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Photo #187856

[Image taken 22.11.22] Crichton Avenue/Wigginton Road, York. This is the size and weight of vehicle that will turn into and out of Denning's Yard access if planning is granted for any development (see: #187304 and links). CYC must develop a whole area plan. This is needed so people who don't currently use it, perhaps because it is steep, congested, narrow, cambered, etc can and do. So people who want to walk, cycle, scoot, wheelchair but daren't, do. So there is space now and in the future for all active travel users.
I had a meeting at Denning's Yard access this morning. If there had been a camera team in attendance it would have looked set up. People who passed between Crichton Avenue and Foss Islands Path, in this order...
A older man who cycles with a trailer - a set-up he does all his shopping with. (I see him quite regularly.)
A young man pushing two children in a buggy.
A woman in a wheelchair.
A man with a white stick who, when I explained why I was there said: "They [motor vehicles moving in and out of the site] are not important. People are important [ie the people moving between Foss Islands Path/Wigginton Road pavement and Crichton Avenue."
A crocodile of children from a local primary school.
Even as we were seeing the most appalling driver behaviour I have ever seen in 40 years of watching traffic playing out behind us on Crichton Ave/Wigginton Road (perhaps as a result of this crash yorkmix.com/woman-dies-in-a-collision-between-a-bus-and-a-car-in-york/), my interlocutor - representing a local school - was trotting out:
- cyclists jump red lights
- you'll never get people out of cars;
- the problem is there's not enough space;
- you need to do one bit at a time;
- you can't do a big shop on a cycle.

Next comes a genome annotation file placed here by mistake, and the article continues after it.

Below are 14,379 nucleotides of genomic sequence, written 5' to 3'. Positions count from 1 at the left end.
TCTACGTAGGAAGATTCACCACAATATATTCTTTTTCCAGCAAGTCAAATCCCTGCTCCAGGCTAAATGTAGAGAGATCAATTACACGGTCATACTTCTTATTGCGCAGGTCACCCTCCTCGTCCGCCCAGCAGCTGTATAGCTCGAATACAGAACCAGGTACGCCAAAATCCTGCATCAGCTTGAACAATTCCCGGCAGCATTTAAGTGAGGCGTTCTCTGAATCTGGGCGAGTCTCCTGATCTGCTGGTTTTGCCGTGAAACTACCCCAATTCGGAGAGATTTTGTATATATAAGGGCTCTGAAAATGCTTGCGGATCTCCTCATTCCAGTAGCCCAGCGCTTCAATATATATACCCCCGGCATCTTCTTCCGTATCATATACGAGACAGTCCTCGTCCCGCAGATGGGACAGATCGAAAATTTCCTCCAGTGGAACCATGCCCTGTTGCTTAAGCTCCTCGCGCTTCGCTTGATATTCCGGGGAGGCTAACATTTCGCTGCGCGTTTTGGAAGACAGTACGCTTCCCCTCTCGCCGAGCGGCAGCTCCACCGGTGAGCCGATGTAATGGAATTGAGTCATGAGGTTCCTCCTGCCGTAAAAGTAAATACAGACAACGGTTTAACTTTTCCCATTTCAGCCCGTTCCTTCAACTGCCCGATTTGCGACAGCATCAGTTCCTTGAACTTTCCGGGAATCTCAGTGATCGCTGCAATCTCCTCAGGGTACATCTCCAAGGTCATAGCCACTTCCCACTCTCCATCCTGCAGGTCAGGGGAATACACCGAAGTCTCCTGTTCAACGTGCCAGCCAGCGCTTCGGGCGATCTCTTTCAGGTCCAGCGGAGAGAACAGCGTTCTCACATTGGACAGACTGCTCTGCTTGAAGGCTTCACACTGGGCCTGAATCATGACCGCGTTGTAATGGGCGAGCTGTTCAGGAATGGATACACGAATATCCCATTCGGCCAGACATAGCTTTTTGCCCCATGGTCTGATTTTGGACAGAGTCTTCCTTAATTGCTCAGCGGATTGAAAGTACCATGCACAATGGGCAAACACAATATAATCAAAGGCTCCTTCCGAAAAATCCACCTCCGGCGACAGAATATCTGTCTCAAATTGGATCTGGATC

My belief is there is systemic failure at CYC to be able to change from a 'cars first' ideology to a 'people are more important' ethos. There is no infra in the city that shows people who have busy lives, who are not aware of 'active travel' as a thing let alone the principles, who haven't been to any of our European neighbours or Portland, Oregon, for example, and therefore do not know that good design transforms lives, what is possible and how this positively changes lives - for all ages.
Even if you describe what could be possible the reply is: It can't be done here. (For the 'reasons' the person I met this morning gave.)
How can a city change for the better if it does not provide exemplar schemes to enable residents to experience and understand and want infra that supports people not their motor vehicles?
How can a city change if it does not engage:
[LTN 1/20 assets.publishing.service.gov.uk/government/uploads/system/uploads/attachment_data/file/951074/cycle-infrastructure-design-ltn-1-20.pdf
"3.3.6 [Scheme promoters should] actively seek out groups that may not be aware of the planned scheme and ensure they have the opportunity to comment. This may require a separate process, for example arranging meetings with local disability groups.
Such groups must be local primaries who:
- use the route for getting its pupils to and from places during the school day; and
- whose pupils, use it on their own or accompanied by family members to get to/from school and events there;
- visitors to the schools.
Denning's Yard access needs a whole-area vision.
York residents deserve a people first approach that makes their lives safer and easier to live, traffic-free, even if they never hear or see the phrase 'active travel'.
A final point:
I regularly ask, when responding to consultations, 'In future consultations. please ask people to look ahead 10, 20, 40 years to when they are vulnerable, can't or shouldn't drive, and need pavements and dropped kerbs, and take that into consideration when responding, not simply to reply based on how things are for them now.'
Looking at the consultations coming out of London over the past year or so I am struck by the inclusion - in the first paragraph - what percentage of people in Camden, Lambeth, Southwark, etc,... do not have access to a car.
The percentage in York is also significant. Including it makes people less ashamed of not having a car - the usual sentiment I pick up when asking people I talk to. I believe it also empowers people who do not have access to a car. And no less importantly, it raises awareness among residents:
- not everyone in York has access to a car so infra must include that 25 per cent, and
- life without a car is definitely possible. Which means, yes, you can do a family shop on a cycle: spend:#179013, #186763.
Other images here today: #187857, #187858. Other images today: #187859, #187860, 187861.

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